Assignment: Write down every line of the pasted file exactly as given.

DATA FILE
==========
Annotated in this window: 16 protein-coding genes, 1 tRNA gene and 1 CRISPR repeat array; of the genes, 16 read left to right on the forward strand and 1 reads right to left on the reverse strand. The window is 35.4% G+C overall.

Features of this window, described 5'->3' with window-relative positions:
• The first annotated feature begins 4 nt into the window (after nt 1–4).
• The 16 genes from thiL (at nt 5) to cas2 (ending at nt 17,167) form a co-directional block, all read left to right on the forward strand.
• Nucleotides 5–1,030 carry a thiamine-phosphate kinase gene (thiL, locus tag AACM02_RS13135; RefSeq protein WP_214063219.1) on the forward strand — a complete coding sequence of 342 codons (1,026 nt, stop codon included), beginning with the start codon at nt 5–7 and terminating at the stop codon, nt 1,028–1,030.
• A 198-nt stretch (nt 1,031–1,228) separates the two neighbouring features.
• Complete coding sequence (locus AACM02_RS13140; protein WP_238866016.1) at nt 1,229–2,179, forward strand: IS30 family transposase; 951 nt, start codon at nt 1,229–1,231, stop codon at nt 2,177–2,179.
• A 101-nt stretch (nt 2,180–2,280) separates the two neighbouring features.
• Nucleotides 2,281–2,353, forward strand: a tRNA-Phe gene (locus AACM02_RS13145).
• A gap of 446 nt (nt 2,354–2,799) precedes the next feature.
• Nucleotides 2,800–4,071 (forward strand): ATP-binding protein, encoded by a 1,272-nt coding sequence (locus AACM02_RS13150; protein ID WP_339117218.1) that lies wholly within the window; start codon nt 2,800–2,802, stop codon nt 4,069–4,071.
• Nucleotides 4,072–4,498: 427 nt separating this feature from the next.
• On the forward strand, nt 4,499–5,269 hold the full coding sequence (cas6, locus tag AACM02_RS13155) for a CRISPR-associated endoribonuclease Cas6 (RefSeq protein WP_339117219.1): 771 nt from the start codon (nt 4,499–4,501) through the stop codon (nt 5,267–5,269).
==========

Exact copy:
Annotated in this window: 16 protein-coding genes, 1 tRNA gene and 1 CRISPR repeat array; of the genes, 16 read left to right on the forward strand and 1 reads right to left on the reverse strand. The window is 35.4% G+C overall.

Features of this window, described 5'->3' with window-relative positions:
• The first annotated feature begins 4 nt into the window (after nt 1–4).
• The 16 genes from thiL (at nt 5) to cas2 (ending at nt 17,167) form a co-directional block, all read left to right on the forward strand.
• Nucleotides 5–1,030 carry a thiamine-phosphate kinase gene (thiL, locus tag AACM02_RS13135; RefSeq protein WP_214063219.1) on the forward strand — a complete coding sequence of 342 codons (1,026 nt, stop codon included), beginning with the start codon at nt 5–7 and terminating at the stop codon, nt 1,028–1,030.
• A 198-nt stretch (nt 1,031–1,228) separates the two neighbouring features.
• Complete coding sequence (locus AACM02_RS13140; protein WP_238866016.1) at nt 1,229–2,179, forward strand: IS30 family transposase; 951 nt, start codon at nt 1,229–1,231, stop codon at nt 2,177–2,179.
• A 101-nt stretch (nt 2,180–2,280) separates the two neighbouring features.
• Nucleotides 2,281–2,353, forward strand: a tRNA-Phe gene (locus AACM02_RS13145).
• A gap of 446 nt (nt 2,354–2,799) precedes the next feature.
• Nucleotides 2,800–4,071 (forward strand): ATP-binding protein, encoded by a 1,272-nt coding sequence (locus AACM02_RS13150; protein ID WP_339117218.1) that lies wholly within the window; start codon nt 2,800–2,802, stop codon nt 4,069–4,071.
• Nucleotides 4,072–4,498: 427 nt separating this feature from the next.
• On the forward strand, nt 4,499–5,269 hold the full coding sequence (cas6, locus tag AACM02_RS13155) for a CRISPR-associated endoribonuclease Cas6 (RefSeq protein WP_339117219.1): 771 nt from the start codon (nt 4,499–4,501) through the stop codon (nt 5,267–5,269).